Approaching two years as the city’s top cop, few dispute A.J. Perez’s likability, work ethic and accessibility, but does that translate into effective law enforcement management? Perez has exhibited decades of loyalty to Joe Ganim, in good times and bad, something the mayor has rewarded Perez in technically an acting capacity. But will it extend to a five-year contract? To do that the mayor must order the Civil Service office to conduct a search for a police chief.
Generally, the way it works, the mayor launches a national search, a committee selects three finalists presented to the chief executive. This process was approved by voters in a charter question presented nearly 30 years ago that limits the leaders of police and fire to two, five-year terms.
Some argue the mayor is doing himself–and residents–a disservice by not ordering a national search that could lead to strong alternatives. Perez, however, has his supporters who embrace his geniality and responsiveness. Either way, Ganim could order a search and select Perez. So what’s the down side of just conducting a search?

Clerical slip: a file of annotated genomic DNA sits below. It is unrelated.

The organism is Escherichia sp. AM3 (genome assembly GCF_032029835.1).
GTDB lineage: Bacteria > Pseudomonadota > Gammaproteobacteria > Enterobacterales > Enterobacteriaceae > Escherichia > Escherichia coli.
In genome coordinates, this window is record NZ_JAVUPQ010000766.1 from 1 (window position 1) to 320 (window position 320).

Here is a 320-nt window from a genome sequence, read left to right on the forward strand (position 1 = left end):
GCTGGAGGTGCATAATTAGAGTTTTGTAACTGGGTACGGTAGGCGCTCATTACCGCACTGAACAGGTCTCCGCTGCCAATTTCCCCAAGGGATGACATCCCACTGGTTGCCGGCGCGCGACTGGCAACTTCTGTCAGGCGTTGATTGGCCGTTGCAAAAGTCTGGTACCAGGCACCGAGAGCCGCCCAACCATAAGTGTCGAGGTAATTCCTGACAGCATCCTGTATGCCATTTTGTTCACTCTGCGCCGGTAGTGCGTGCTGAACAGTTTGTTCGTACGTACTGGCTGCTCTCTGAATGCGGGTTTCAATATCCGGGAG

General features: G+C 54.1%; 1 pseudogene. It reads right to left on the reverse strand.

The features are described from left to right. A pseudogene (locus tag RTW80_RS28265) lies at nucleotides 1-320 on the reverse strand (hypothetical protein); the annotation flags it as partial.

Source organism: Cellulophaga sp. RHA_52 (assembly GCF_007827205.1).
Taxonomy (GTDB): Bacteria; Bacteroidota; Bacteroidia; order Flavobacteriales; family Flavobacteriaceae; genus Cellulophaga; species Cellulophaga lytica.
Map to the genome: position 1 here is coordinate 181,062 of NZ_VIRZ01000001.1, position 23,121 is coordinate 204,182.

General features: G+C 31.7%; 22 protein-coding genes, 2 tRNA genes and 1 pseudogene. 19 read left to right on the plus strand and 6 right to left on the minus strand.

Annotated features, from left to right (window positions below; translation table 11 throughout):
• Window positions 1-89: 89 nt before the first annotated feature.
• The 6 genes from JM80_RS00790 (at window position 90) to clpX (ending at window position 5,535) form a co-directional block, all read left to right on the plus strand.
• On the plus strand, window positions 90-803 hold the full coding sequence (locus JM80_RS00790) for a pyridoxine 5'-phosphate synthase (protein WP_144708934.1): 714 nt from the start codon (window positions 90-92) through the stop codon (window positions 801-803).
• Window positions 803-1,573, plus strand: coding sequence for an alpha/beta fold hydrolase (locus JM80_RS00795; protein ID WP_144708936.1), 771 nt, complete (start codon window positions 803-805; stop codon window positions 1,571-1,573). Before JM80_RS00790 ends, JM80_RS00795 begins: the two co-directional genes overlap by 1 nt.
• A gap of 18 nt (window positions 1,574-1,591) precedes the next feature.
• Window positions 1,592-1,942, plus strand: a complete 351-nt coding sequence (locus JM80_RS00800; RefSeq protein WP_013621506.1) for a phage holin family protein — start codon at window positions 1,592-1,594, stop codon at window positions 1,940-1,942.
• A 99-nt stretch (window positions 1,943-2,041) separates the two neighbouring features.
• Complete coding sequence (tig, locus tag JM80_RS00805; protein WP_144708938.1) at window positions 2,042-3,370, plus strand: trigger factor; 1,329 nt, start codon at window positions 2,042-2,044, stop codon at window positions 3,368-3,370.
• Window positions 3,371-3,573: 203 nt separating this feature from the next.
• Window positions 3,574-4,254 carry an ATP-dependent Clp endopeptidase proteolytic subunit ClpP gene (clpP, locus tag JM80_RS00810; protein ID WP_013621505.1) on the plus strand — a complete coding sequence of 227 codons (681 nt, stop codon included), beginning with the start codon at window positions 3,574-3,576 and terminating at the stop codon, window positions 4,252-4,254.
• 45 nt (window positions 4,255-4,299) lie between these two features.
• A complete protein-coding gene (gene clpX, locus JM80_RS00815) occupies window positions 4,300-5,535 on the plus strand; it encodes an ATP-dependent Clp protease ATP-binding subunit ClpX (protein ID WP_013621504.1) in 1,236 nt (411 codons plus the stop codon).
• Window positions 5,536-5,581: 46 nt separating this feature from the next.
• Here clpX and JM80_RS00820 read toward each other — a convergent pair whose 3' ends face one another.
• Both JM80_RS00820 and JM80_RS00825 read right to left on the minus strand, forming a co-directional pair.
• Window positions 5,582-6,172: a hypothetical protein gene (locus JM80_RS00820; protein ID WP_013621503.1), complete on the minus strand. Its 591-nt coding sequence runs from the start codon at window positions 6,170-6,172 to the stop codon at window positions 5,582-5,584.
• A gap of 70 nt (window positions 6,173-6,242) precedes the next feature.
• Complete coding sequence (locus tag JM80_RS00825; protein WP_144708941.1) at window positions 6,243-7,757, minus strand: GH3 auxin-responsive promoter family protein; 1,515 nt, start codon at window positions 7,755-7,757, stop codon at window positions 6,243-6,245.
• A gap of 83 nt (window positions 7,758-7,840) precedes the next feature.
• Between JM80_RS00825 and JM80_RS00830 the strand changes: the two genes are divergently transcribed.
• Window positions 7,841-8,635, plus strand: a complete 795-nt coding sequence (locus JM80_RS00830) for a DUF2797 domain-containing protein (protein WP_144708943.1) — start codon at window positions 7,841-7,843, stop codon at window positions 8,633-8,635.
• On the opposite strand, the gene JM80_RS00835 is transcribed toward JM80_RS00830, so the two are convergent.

CT Post reporter Brian Lockhart has more:
Police Chief Armando “A.J.” Perez has had a tough sophomore year in charge of Bridgeport’s Finest.
A spike in homicides. The fatal shooting of 15-year-old Jayson Negron by a rookie officer. The suicide this month of another officer whom the chief placed on leave in October for alleged use of excessive force.
Then there are the recent allegations that Perez, at the request of the Democratic Party chairman, meddled in a hotly contested City Council primary.
… In March, Perez celebrates his two-year anniversary running the police department of Connecticut’s largest city … allies and critics are wondering if and when Mayor Joe Ganim will move to give his longtime friend some job security.
Full story here.